Her name is Norah Adele and she’s a spirited little thing.
She was born six (almost seven) weeks ago, the day I was scheduled to visit my doctor before the induction that I was scheduled for two days later.
I had experienced false labor once a few weeks before. So when I was lying in bed on Sunday morning — exactly one week past my due date — and felt one painless contraction, then another, and another, part of me thought, “Pancakes!” The other part of me agreed, but because it suspected that this might just be it, and how long would it be until we could make pancakes again? Twelve years? That’s the part of me that decided I should get straight into the shower and get dressed, instead of spending half a day in my pajamas like a usual Sunday morning at home. The first part of me still thought the contractions would probably go away. So I started dinner in the slow cooker, too.
I don’t need to tell you that the contractions didn’t go away. And so pancakes, you could say, was our last decent meal. (It was delicious.)
By the time we were clearing the breakfast dishes, the contractions were getting more intense — still pretty painless, but strong enough for me to stop and take notice. And start timing. It was enough for both Keith and me to start getting anxious: Keith was anxious about knowing when to go to the hospital; I was anxious about, oh, childbirth, and if we could wait just one more day! my doctor would be back from his week-and-a-half-long vacation in Lebanon. And if I can procrastinate on something I’m anxious about, I will. Besides, Babysaurus had already procrastinated for a week on being born; she didn’t seem to be in any particular hurry.
So we went shopping to buy Keith some new work clothes. I needed to walk around; Keith needed to focus on something other than whether we should go to the hospital, whether to ignore my urging him to wait just a little bit longer, as the intensity — and pain — increased.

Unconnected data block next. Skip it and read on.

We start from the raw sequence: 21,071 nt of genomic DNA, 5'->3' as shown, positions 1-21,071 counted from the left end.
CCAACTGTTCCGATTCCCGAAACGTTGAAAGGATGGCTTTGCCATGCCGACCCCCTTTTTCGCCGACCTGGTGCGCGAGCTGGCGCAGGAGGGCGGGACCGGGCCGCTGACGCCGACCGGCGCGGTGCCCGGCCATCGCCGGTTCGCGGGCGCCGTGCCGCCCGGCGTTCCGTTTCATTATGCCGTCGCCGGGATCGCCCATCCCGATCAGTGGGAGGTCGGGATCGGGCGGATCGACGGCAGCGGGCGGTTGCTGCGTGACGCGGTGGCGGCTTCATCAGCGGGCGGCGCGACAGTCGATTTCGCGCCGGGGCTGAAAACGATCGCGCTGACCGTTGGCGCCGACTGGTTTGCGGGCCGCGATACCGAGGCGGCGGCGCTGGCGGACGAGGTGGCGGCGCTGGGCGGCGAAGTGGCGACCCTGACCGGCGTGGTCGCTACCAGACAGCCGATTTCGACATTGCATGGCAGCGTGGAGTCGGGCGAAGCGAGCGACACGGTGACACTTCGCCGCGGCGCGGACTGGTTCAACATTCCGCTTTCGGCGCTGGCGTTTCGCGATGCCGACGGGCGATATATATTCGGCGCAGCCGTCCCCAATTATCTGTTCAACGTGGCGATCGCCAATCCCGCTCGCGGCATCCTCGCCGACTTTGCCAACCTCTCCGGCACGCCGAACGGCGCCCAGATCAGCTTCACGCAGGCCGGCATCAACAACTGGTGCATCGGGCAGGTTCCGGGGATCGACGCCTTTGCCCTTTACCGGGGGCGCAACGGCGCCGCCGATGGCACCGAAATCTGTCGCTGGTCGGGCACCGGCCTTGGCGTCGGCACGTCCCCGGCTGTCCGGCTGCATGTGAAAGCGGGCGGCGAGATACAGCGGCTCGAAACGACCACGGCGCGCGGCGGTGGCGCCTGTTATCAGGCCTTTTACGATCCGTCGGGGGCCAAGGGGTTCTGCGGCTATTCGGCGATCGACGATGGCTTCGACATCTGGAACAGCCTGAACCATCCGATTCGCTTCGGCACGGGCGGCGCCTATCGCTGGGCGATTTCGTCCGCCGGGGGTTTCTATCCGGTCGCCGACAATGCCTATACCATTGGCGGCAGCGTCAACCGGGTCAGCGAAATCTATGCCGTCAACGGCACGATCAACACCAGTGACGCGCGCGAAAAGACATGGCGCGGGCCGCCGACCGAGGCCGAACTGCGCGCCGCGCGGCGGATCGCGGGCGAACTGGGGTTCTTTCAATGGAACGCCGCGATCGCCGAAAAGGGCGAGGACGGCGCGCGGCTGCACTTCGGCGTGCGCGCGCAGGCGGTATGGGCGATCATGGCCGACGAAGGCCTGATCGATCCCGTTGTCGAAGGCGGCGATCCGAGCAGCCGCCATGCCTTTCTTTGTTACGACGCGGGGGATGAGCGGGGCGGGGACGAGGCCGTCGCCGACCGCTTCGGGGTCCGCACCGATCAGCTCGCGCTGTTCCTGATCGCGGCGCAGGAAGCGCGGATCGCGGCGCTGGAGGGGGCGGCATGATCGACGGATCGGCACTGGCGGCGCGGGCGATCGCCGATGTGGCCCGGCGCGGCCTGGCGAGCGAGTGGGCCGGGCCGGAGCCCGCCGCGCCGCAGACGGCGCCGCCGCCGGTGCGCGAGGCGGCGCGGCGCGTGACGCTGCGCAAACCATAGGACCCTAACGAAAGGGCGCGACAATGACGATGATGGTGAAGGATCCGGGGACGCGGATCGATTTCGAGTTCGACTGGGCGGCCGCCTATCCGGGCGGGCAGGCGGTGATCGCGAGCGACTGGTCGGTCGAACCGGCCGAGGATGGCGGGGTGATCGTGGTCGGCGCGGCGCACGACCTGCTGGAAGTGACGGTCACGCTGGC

“I might want to use an exercise ball during labor, but not my good one because of all the …gushing,” I said as we left the department store. “Did you pack shower stuff for me?” Keith asked. “No. Let’s go to Target!” I suggested. “Okay, then maybe we should think about going to the hospital,” Keith said. “In class, they said to wait until contractions are a minute long,” I reminded him.
We shopped while I tried to get through each contraction as if I wasn’t having contractions, because if there’s one thing I didn’t want more than an episiotomy, it was to attract more attention than a forty-one weeks pregnant woman naturally attracts — which is about the same as a giant time bomb with the words “GIANT TIME BOMB” written in big, red letters across its front.
Finally, we went home and finished getting our bags ready. Despite my expert knowledge, Keith called the hospital to see when we should come in. “They said the same thing you said,” he reported, “when they’re lasting over a minute.” “Let’s wait another hour and see,” I said. The hospital was 40 minutes away. “By the time we get there, they should be long enough!” Keith insisted. “I want a bagel,” I said.
We loaded the bags in the car, and stopped at Panera for a bagel on our way to the hospital. But when I sat down at a booth, the pain became intense enough that I couldn’t eat. It was getting tough to get through each one without grimacing, and not wanting to cause a stir among the other patrons who were already eyeballing me tentatively — I suggested that we leave. So we did.
And went back home, because, “The food in the crock pot should be done by now,” I urged. “Can’t we call your parents and ask them to check on it?” “But–” “Fine. We’ll pick it up and leave it with your parents so they can store it in their fridge while we go to the hospital,” Keith insisted.
And so, the first phone call: “Sarah’s probably in labor, and we’re on our way to the hospital. Can we drop our dinner off at your house?” The second was to Keith’s parents. “We’re on the way to the hospital!” Keith said. “No you’re not,” said his mother.
We eventually ended up at the hospital, nine hours after it all began.
I thought checking in would be quick and easy, like it had been a few days earlier when I went in for a non-stress test, because I had pre-registered. Except that my pre-registration had inexplicably disappeared since the non-stress test, and if you haven’t tried to accurately convey your personal information while enduring moderately painful contractions lasting over a minute and occurring two and a half minutes apart, then you haven’t lived.
This is part one of a very long story describing the birth of Norah A. Babysaurus. If you’re feeling up to it, continue with part two.